Rome – German Cardinal Reinhard Marx, one of Pope Francis’ closest advisers, asked the pontiff to allow him to resign as head of the archdiocese of Munich and Freising, as a sign of responsibility for “the failure systemic “of Catholic Church leaders over the decades in responding to clergy sexual abuse.

In a shocking letter to Francis, which Marx released to reporters on June 4, the cardinal says he wants to “share the responsibility” for how priests and bishops have mismanaged cases of abuse. He also admits that he feels “personally guilty” for trying to protect the reputation of the church when it comes to victims.

“To assume responsibility, it is not enough in my opinion to react only and exclusively if the files provide proof of the errors and shortcomings of the individuals,” wrote Marx in the letter dated May 21. “We bishops must make it clear that we also represent the institution of the Church as a whole.”

By resigning, declares the cardinal, “I may be able to send a personal signal for a new beginning, for a new awakening of the Church, not only in Germany”.

“I would like to show that it is not the ministry which is in the foreground but the mission of the Gospel”, Marx told Francis. “I therefore urge you to accept this resignation.”

Marx has been leading his archdiocese since 2007. He is also one of the seven members of the Consultative Council of Cardinals of Francis and the coordinator of the Vatican Economic Council, which oversees the financial activities of the Vatican City-State and the offices of the Holy See.

The cardinal is 67 years old, eight years before the traditional retirement age of 75 for bishops. His decision to resign over the actions of the church as a whole on clergy abuse, and not because of a known investigation into his personal actions, appears unprecedented.

The Vatican did not immediately respond to Marx’s publication of his letter to Francis. The daily June 4 newsletter did not announce whether the Pope had chosen to accept the resignation.

In a personal statement to reporters sent with the copy of Marx’s letter to Francis, the cardinal said the Pope had authorized him to publish his letter and told him to “continue to exercise my service as bishop until that [Francis’] the decision is made.”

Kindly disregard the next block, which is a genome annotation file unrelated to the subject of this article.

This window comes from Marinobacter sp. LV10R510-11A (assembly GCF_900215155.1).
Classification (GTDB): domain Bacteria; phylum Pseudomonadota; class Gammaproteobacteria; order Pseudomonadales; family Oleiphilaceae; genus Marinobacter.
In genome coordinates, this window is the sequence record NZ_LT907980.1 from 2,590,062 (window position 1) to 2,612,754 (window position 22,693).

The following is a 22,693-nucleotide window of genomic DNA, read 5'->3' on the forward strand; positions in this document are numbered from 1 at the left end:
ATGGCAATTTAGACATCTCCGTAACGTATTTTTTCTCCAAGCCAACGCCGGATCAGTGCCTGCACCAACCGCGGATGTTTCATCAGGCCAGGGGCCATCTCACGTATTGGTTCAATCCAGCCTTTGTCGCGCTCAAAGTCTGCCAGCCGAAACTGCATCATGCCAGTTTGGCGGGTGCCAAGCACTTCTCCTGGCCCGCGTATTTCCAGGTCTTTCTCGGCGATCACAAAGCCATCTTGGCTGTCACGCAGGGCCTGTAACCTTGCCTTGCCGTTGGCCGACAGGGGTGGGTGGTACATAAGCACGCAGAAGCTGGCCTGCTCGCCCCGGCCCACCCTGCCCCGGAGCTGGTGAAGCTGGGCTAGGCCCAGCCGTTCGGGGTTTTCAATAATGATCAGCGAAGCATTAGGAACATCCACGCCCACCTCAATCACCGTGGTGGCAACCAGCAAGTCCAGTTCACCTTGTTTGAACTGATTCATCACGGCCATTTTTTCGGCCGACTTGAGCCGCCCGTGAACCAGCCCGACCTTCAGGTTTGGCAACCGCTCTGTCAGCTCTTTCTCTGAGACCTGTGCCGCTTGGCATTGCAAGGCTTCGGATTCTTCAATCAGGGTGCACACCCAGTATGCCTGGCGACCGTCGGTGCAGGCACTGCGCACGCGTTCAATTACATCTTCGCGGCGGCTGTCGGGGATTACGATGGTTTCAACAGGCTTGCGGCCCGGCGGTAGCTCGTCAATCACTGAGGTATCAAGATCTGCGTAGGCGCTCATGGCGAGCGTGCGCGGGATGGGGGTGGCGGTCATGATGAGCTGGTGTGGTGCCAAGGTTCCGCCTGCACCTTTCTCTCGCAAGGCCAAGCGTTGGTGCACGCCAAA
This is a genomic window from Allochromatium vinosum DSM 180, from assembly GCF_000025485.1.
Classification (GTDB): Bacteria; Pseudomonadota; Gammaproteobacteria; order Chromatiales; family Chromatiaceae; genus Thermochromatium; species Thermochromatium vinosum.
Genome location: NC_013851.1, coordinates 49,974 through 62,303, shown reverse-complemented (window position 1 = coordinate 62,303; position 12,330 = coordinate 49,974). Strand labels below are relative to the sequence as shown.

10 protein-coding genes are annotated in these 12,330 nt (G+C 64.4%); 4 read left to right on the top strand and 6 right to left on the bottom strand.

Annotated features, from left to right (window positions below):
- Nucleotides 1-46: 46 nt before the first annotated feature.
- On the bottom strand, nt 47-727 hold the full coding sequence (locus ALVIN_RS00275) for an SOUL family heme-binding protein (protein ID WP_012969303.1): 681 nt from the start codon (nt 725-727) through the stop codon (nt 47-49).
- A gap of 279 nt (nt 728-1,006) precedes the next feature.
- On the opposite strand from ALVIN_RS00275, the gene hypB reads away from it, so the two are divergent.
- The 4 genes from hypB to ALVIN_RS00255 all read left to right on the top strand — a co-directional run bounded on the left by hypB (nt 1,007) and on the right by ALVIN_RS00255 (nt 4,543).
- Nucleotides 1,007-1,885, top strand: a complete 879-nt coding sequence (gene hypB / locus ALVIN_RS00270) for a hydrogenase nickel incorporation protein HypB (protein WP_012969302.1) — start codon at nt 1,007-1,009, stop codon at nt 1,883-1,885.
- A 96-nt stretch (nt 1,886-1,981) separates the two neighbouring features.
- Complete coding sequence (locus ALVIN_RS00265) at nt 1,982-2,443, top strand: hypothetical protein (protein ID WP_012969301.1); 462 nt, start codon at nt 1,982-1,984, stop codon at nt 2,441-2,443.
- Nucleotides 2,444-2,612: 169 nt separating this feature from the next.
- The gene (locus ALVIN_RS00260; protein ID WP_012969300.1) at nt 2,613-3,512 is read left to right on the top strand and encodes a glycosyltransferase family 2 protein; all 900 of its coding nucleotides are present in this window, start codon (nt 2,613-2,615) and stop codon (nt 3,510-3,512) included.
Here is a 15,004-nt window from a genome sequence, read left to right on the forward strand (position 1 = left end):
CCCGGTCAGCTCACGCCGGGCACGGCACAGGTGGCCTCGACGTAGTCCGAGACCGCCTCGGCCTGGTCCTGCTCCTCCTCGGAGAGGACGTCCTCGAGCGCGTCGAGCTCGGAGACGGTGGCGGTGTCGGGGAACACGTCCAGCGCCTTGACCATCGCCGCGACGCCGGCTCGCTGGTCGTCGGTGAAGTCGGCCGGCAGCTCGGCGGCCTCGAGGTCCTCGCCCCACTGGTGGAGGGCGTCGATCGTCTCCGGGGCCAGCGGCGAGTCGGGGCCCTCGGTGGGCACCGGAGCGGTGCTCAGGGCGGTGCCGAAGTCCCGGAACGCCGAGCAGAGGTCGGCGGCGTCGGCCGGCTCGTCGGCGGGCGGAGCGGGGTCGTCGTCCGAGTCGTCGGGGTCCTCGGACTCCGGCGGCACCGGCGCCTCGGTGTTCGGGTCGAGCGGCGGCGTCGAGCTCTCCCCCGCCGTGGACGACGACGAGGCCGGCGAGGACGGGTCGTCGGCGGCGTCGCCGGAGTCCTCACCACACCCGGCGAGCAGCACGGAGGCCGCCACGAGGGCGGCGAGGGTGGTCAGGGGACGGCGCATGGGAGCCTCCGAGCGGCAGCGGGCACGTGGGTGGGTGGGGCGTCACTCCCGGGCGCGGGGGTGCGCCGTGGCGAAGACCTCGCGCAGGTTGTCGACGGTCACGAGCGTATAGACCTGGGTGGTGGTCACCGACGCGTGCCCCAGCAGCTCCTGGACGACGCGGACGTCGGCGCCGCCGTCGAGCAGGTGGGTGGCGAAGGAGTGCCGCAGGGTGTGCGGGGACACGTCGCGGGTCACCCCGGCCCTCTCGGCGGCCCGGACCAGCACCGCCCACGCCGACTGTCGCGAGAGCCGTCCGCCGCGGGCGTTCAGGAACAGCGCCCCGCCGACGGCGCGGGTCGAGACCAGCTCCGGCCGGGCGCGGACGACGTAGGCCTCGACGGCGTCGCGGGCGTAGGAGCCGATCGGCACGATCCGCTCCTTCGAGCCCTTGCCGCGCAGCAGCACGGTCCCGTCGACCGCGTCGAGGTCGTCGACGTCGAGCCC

As in many countries around the world, the German Catholic Church has been rocked by reports of clergy sexual abuse and cover-up by bishops. A 2018 report documented nearly 3,700 cases of suspected abuse over a 68-year period in Germany.

The outcry over the report partly inspired the launch of the German church’s “Synodal Path” initiative, a series of gatherings discussing contemporary issues and the future of Catholicism in the country.

The path has been criticized by some more conservative church voices, who say it is too progressive on issues such as sexuality and women’s leadership.

Marx, who led the German Bishops’ Conference from 2012 to 2020, was one of the main organizers of the synod program. In 2019, he firmly defended the program against criticism from Cardinal Marc Ouellet, head of the Congregation for Bishops of the Vatican. Ouellet had said some of the talking points in Germany would impact the entire world church.

Although Germany has eight Catholic cardinals, Marx is one of only two not retired. The other, Cardinal Rainer Woelki, heads the Archdiocese of Cologne, which is currently the subject of a Vatican investigation into its handling of complaints of abuse.

Woelki has previously said he will not resign over the past handling of abuse cases.

“Just take moral responsibility with me and go and protect the reputation of the bishop’s office and the church – I think that’s too easy,” the cardinal said on March 23. “Such a resignation would only be short-lived. Symbol.”

In his letter to Francis, Marx says “that it is important for me to share the responsibility for the catastrophe of sexual abuse committed by Church leaders in recent decades.”

“It is also not fair to simply tie these problems largely to times past and to former Church leaders, thereby ‘burying’ what happened,” the cardinal said.

“I feel that by remaining silent, neglecting to act and focusing too much on the reputation of the Church, I have made myself personally guilty and responsible,” he says. “Obtaining and ignoring the victims was certainly our biggest fault in the past. “